Disbanded 1.5.98.

Subordination:

  • 1st Special Air Defence Corps , 1953 - 1.6.88
  • 86th Air Defence Division , 1.6.88 - 1.10.94
  • 86th Air Defence Brigade , 1.10.94 - 1.10.95
  • 86th Air Defence Division , 1.10.95 - 1.5.98

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  3. Powerful and Effective Presentation Skills

    Effective communications skills are a powerful career activator, and most of us are called upon to communicate in some type of formal presentation mode at some point along the way. For instance, you might be asked to brief management on market research results, walk your team through a new process, lay out the new budget, or explain a new ...

  4. Presenting to an Audience of Experts

    Presenting to an Audience of Experts. May 14, 2024. Print. Giving a presentation can be nerve-racking—especially if your audience knows the topic better than you. But you can share your ...

  5. What It Takes to Give a Great Presentation

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  6. HBR Guide to Persuasive Presentations

    No matter where you are on the spectrum, this guide will give you the confidence and the tools you need to get results. Written by presentation expert Nancy Duarte, the "HBR Guide to Persuasive Presentations" will help you: (1) Win over tough crowds, (2) Organize a coherent narrative, (3) Create powerful messages and visuals, (4) Connect with ...

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  9. HBR Guide to Persuasive Presentations

    In the HBR Guide to Persuasive Presentations, you'll learn to win over tough crowds, create powerful messages, and show audiences why your ideas matter to them. Elevating your teams' communication skills has never been easier thanks to the HBR Guide to Persuasive Presentations. It's one of 20 titles on HBR's "Ideas with Impact List ...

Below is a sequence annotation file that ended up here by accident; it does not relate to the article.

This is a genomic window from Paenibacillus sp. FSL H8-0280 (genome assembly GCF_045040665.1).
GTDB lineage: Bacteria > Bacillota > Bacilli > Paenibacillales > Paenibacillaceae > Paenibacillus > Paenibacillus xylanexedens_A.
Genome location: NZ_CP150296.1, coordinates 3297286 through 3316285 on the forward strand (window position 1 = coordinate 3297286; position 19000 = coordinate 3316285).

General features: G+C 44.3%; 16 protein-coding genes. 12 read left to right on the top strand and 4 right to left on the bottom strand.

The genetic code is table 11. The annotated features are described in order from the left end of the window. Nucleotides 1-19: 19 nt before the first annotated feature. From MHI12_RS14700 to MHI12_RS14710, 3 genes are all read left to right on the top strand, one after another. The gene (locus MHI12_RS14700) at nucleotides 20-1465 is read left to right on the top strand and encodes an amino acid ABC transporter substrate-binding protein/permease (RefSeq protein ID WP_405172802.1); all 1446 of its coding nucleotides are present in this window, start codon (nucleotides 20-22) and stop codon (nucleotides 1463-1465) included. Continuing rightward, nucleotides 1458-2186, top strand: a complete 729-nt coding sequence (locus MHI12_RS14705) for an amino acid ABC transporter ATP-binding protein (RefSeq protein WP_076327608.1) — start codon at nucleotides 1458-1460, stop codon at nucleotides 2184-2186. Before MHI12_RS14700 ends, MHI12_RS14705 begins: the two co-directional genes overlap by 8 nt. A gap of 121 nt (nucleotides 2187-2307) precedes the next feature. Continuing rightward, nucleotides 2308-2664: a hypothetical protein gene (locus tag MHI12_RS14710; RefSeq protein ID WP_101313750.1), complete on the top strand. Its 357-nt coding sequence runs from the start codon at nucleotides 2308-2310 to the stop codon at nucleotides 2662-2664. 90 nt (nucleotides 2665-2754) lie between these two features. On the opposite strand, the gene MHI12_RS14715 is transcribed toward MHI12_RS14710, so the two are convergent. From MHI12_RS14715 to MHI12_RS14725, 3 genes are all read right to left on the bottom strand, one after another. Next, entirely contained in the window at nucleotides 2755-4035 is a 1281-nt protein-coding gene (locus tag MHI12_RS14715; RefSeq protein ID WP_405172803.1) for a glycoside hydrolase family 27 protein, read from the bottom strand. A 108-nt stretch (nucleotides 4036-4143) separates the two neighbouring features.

10. PDF Guide to Persuasive Presentations

    Harvard Business Review Guide to Persuasive Presentations page 3 The Basic Presentation Checklist Here's how to prepare and deliver that next speech effectively harvard management communication letter In a perfect world, you would have learned about the presentation months ago. Your personal

  11. HBR: What It Takes to Give a Great Presentation

    HBR: What It Takes to Give a Great Presentation. These tips are for business professionals who are already comfortable with giving presentations—and may even be admired for their skills—but who, nonetheless, want to excel. I was sitting across the table from a Silicon Valley CEO who had pioneered a technology that touches many of our lives ...

  12. Presentations 101

    Presentations 101. By: John Clayton. Inexperienced presenters make two kinds of mistakes: the intelligent kind that all of us must work through, and the kind that is so obvious that you just shake your head in disbelief. Herewith a…. Length: 2 page (s) Publication Date: Nov 1, 2000. Discipline: Organizational Behavior. Product #: C0011B-PDF-ENG.

  13. HBR Guide to Persuasive Presentations (HBR Guide Series)

    This guide from HBR was concise and well-crafted. Believing this book would take days to read, I was surprised to finish it in an afternoon. I couldn't put it down, which says a lot for a nonfiction. Though the guide contains some "no-s***" recommendations, it has increased the quality of my business presentations, which is exactly what it aims ...

  14. Flag of Elektrostal, Moscow Oblast, Russia : r/vexillology

    Business, Economics, and Finance. GameStop Moderna Pfizer Johnson & Johnson AstraZeneca Walgreens Best Buy Novavax SpaceX Tesla. Crypto

  15. Elektrostal

    Elektrostal. Elektrostal ( Russian: Электроста́ль) is a city in Moscow Oblast, Russia. It is 58 kilometers (36 mi) east of Moscow. As of 2010, 155,196 people lived there.

  16. Gagarin Cup Preview: Atlant vs. Salavat Yulaev

    Much like the Elitserien Finals, we have a bit of an offense vs. defense match-up in this league Final. While Ufa let their star top line of Alexander Radulov, Patrick Thoresen and Igor Grigorenko loose on the KHL's Western Conference, Mytischi played a more conservative style, relying on veterans such as former NHLers Jan Bulis, Oleg Petrov, and Jaroslav Obsut.

  17. 635th Anti-Aircraft Missile Regiment

    635th Anti-Aircraft Missile Regiment. 635-й зенитно-ракетный полк. Military Unit: 86646. Activated 1953 in Stepanshchino, Moscow Oblast - initially as the 1945th Anti-Aircraft Artillery Regiment for Special Use and from 1955 as the 635th Anti-Aircraft Missile Regiment for Special Use. 1953 to 1984 equipped with 60 S-25 (SA-1 ...